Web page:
(TAP) – Vice-president of the National Union of Tunisian Journalists (SNJT), Amira Mohamed said Tuesday “freedom of the press continues to decline at every opportunity,” calling the current situation “alarming.”
Speaking at a press conference at the headquarters of the union, she noted that journalists are prevented from accessing the Presidency of the Republic and the Prime Ministry for media coverage of activities that take place in the absence of media organs and with speeches addressed directly to Tunisians.
Amira Mohamed, in this context, regretted to see journalists prevented from covering the inaugural session of parliament. This is a “violation of the right of journalists to coverage and citizens’ right to information. It is also a prejudice to the image of Tunisia insofar as this issue has made the international news,” she added.
“What happened Monday has harmed the MPs who have excluded themselves, by supporting this blackout.”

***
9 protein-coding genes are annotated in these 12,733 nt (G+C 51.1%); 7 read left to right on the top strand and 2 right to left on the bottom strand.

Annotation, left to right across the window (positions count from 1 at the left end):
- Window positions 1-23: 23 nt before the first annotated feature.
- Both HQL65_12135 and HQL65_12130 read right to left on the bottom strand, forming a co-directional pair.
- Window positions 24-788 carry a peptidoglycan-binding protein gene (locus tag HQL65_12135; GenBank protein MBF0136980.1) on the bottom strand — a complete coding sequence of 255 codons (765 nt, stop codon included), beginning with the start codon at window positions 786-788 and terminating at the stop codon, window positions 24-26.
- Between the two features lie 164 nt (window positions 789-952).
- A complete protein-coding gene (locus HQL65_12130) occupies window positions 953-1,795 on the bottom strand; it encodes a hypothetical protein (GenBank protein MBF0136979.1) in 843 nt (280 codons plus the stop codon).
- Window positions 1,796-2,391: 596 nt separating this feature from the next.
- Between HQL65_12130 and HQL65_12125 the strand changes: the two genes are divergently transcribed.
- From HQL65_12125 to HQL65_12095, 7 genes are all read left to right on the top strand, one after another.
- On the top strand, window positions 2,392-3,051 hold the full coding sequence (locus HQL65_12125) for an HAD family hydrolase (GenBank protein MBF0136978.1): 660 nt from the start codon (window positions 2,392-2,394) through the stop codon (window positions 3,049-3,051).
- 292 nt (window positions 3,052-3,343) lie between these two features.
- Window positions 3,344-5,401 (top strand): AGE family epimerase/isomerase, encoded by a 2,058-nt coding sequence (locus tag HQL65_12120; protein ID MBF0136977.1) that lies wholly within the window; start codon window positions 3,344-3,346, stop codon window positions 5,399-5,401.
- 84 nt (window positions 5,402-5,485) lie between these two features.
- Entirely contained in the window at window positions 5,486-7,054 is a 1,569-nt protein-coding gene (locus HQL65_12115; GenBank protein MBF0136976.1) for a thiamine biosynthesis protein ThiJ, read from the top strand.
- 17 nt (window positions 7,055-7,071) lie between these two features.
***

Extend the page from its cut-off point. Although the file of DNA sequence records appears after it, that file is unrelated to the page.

She also denounced MP Fatma Mseddi’s remarks on the issue, saying that some MPs had expressed their displeasure to the union over the exclusion of journalists from the inaugural session of parliament.
The SNJT vice-president assured that the union’s executive office had contacted the new president of the Assembly of the People’s Representatives, Brahim Bouderbala, who “had a positive interaction with the union”.
She called on journalists covering Wednesday’s session of the Internal Regulations Committee to wear the red armband as a sign of solidarity with their colleagues who were denied access to the chamber.
The union will prepare a list of MPs who have called to prevent journalists from attending the inaugural session and those who will speak out at the meeting of the Committee on Rules of Procedure against freedom of journalistic work in parliament. These MPs must be made to face their responsibility, said Amira Mohamed.
She said that the executive office of the union is in permanent session to follow the meeting of the committee on internal regulations and the meeting with the president of parliament and the decisions that will follow, in connection with the work of journalism.
The SNJT had “strongly” condemned in a statement Monday the decision to prevent journalists from private, community and foreign media, (print media, electronic, radio and television) to cover the inaugural session of the Assembly of People’s Representatives (ARP) and allow only public media.
The union said that prohibiting journalists to cover the opening of the parliament is “a serious precedent that confiscates a right guaranteed by the Constitution and the Tunisian law.”
Source: Agence Tunis Afrique Presse (TAP)